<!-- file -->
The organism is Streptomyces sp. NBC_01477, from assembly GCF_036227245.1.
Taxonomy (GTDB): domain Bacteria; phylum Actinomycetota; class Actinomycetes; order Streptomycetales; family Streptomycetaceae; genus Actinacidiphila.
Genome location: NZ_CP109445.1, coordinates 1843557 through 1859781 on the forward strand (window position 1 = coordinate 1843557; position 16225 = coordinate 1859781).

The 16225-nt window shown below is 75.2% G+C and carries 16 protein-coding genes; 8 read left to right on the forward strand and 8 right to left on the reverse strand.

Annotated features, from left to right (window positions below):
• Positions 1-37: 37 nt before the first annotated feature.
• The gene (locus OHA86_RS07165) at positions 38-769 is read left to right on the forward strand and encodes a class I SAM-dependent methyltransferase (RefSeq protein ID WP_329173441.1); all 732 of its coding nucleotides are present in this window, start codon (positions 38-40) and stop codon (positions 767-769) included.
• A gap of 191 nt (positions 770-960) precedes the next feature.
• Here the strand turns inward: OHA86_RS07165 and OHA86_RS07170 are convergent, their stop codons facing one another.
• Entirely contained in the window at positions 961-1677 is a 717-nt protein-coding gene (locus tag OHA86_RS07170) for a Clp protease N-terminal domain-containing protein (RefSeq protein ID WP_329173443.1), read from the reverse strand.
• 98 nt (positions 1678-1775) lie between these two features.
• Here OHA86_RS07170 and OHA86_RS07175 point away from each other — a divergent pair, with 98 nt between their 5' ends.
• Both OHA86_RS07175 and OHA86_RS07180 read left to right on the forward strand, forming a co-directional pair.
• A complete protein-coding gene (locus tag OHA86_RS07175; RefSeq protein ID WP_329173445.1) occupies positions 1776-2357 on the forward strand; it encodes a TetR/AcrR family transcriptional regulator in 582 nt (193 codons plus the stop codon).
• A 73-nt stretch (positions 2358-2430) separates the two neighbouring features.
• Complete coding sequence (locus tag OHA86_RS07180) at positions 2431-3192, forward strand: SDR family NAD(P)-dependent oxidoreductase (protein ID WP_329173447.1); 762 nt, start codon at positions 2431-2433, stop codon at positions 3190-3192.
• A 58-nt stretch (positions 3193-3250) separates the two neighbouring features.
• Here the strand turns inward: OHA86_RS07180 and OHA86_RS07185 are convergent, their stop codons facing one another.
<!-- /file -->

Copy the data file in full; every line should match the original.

The organism is Streptomyces sp. NBC_01477, from assembly GCF_036227245.1.
Taxonomy (GTDB): domain Bacteria; phylum Actinomycetota; class Actinomycetes; order Streptomycetales; family Streptomycetaceae; genus Actinacidiphila.
Genome location: NZ_CP109445.1, coordinates 1843557 through 1859781 on the forward strand (window position 1 = coordinate 1843557; position 16225 = coordinate 1859781).

The 16225-nt window shown below is 75.2% G+C and carries 16 protein-coding genes; 8 read left to right on the forward strand and 8 right to left on the reverse strand.

Annotated features, from left to right (window positions below):
• Positions 1-37: 37 nt before the first annotated feature.
• The gene (locus OHA86_RS07165) at positions 38-769 is read left to right on the forward strand and encodes a class I SAM-dependent methyltransferase (RefSeq protein ID WP_329173441.1); all 732 of its coding nucleotides are present in this window, start codon (positions 38-40) and stop codon (positions 767-769) included.
• A gap of 191 nt (positions 770-960) precedes the next feature.
• Here the strand turns inward: OHA86_RS07165 and OHA86_RS07170 are convergent, their stop codons facing one another.
• Entirely contained in the window at positions 961-1677 is a 717-nt protein-coding gene (locus tag OHA86_RS07170) for a Clp protease N-terminal domain-containing protein (RefSeq protein ID WP_329173443.1), read from the reverse strand.
• 98 nt (positions 1678-1775) lie between these two features.
• Here OHA86_RS07170 and OHA86_RS07175 point away from each other — a divergent pair, with 98 nt between their 5' ends.
• Both OHA86_RS07175 and OHA86_RS07180 read left to right on the forward strand, forming a co-directional pair.
• A complete protein-coding gene (locus tag OHA86_RS07175; RefSeq protein ID WP_329173445.1) occupies positions 1776-2357 on the forward strand; it encodes a TetR/AcrR family transcriptional regulator in 582 nt (193 codons plus the stop codon).
• A 73-nt stretch (positions 2358-2430) separates the two neighbouring features.
• Complete coding sequence (locus tag OHA86_RS07180) at positions 2431-3192, forward strand: SDR family NAD(P)-dependent oxidoreductase (protein ID WP_329173447.1); 762 nt, start codon at positions 2431-2433, stop codon at positions 3190-3192.
• A 58-nt stretch (positions 3193-3250) separates the two neighbouring features.
• Here the strand turns inward: OHA86_RS07180 and OHA86_RS07185 are convergent, their stop codons facing one another.